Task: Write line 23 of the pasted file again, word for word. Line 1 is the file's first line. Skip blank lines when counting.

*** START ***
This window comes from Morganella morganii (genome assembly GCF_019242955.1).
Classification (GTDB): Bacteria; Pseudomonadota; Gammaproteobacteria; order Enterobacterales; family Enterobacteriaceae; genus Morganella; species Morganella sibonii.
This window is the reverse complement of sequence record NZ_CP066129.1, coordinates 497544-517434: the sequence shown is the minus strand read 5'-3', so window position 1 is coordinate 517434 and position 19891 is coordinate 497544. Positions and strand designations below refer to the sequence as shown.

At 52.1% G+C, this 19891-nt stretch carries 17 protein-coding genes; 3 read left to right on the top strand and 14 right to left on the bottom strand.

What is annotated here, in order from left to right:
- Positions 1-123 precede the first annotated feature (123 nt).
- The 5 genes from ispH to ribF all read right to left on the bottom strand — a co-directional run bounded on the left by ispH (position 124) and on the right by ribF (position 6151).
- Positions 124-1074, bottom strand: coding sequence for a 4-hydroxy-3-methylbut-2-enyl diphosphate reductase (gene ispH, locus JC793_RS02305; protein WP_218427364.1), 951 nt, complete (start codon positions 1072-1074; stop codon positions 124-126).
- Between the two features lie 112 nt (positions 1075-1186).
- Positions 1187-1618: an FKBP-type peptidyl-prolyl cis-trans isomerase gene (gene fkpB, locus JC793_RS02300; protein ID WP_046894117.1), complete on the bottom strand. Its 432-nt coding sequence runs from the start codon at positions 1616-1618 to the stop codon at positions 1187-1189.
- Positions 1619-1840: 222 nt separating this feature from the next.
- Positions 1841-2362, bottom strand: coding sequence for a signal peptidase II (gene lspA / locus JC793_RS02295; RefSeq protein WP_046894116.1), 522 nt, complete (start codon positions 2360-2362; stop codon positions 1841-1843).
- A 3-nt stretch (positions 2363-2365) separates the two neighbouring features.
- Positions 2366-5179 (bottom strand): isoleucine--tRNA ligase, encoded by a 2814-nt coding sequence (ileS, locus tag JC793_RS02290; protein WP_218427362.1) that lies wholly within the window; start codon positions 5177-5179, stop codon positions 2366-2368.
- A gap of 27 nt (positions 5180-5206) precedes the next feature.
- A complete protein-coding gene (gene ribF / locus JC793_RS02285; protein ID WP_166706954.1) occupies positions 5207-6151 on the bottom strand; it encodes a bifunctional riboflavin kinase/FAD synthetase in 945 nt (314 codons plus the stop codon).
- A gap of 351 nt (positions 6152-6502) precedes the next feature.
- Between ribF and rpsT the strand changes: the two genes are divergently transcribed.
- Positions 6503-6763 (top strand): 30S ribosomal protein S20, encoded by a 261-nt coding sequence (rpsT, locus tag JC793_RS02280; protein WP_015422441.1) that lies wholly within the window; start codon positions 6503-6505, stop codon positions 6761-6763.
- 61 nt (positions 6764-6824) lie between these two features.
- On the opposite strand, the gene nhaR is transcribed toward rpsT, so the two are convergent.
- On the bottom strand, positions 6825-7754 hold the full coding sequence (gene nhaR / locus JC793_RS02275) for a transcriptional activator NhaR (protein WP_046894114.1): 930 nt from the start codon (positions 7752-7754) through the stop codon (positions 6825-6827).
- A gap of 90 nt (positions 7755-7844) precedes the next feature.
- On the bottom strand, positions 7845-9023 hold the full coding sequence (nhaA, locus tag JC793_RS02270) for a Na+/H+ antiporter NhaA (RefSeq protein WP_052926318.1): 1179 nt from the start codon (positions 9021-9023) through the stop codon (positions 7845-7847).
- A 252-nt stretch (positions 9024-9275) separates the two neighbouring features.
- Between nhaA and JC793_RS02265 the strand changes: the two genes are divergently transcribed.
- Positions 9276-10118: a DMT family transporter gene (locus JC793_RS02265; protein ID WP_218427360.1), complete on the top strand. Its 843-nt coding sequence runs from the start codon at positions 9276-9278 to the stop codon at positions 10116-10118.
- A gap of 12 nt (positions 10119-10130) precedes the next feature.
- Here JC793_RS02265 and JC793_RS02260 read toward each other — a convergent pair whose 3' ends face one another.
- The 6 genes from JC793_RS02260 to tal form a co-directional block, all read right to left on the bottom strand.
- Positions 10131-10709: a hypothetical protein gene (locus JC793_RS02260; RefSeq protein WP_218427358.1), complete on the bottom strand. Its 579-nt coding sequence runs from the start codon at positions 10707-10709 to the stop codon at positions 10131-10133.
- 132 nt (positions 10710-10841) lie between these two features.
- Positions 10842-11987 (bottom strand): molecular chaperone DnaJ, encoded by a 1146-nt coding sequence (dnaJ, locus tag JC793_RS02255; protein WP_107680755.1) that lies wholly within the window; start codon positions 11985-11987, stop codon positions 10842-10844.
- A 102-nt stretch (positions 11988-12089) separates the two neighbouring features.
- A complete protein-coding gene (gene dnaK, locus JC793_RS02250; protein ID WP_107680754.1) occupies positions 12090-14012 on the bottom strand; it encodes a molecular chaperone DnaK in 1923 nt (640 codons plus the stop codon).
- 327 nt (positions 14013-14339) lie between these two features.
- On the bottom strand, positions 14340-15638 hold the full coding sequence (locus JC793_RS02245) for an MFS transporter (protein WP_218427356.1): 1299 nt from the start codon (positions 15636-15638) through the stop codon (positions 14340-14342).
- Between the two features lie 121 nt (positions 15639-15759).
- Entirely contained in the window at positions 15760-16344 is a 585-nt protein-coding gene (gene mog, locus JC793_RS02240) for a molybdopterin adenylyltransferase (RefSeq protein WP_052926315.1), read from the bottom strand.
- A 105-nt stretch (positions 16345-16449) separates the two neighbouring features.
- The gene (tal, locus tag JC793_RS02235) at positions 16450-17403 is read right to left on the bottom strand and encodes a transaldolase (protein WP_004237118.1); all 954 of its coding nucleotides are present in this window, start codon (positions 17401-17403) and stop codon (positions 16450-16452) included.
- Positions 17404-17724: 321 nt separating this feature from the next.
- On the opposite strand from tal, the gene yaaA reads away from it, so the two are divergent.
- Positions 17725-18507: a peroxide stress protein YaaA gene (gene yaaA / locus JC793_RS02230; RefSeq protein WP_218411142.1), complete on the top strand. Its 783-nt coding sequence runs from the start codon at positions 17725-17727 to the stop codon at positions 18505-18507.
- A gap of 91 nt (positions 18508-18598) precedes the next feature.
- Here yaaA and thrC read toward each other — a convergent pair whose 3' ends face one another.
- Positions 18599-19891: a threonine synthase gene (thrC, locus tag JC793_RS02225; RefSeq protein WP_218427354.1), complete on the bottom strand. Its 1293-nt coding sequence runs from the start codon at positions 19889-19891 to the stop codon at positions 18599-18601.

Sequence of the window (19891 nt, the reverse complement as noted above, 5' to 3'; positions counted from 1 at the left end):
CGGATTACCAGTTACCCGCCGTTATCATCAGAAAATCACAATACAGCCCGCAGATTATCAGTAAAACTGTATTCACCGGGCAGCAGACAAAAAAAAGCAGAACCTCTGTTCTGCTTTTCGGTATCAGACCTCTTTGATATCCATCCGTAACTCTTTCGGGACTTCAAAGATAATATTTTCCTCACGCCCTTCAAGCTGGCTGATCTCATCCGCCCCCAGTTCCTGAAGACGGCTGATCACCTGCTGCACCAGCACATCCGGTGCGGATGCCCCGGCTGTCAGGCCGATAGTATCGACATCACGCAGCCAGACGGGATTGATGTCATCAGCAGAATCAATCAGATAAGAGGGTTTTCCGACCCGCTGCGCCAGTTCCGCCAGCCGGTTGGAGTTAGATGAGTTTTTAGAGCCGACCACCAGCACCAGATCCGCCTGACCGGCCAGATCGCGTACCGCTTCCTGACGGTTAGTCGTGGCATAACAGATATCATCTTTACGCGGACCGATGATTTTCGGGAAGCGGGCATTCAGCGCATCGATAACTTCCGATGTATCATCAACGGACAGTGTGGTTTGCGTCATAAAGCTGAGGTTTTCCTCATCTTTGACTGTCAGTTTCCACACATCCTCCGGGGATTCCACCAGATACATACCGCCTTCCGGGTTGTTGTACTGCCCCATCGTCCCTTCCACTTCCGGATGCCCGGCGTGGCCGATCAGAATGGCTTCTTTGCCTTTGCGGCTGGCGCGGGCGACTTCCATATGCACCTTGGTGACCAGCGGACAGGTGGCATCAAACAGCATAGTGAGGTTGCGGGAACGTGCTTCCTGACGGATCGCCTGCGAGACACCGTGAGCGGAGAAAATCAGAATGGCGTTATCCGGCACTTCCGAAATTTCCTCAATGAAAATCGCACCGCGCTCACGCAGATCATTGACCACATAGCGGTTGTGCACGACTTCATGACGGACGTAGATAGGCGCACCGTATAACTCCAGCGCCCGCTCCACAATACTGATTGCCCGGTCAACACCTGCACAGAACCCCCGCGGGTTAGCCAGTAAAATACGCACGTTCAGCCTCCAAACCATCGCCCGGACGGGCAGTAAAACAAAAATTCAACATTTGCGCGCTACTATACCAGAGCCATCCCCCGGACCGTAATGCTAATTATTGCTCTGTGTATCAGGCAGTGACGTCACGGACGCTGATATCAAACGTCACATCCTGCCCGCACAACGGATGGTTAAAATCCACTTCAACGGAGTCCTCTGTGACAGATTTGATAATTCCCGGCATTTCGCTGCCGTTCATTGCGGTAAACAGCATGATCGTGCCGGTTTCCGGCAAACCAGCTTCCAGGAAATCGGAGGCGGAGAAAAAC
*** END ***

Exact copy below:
- A gap of 90 nt (positions 7755-7844) precedes the next feature.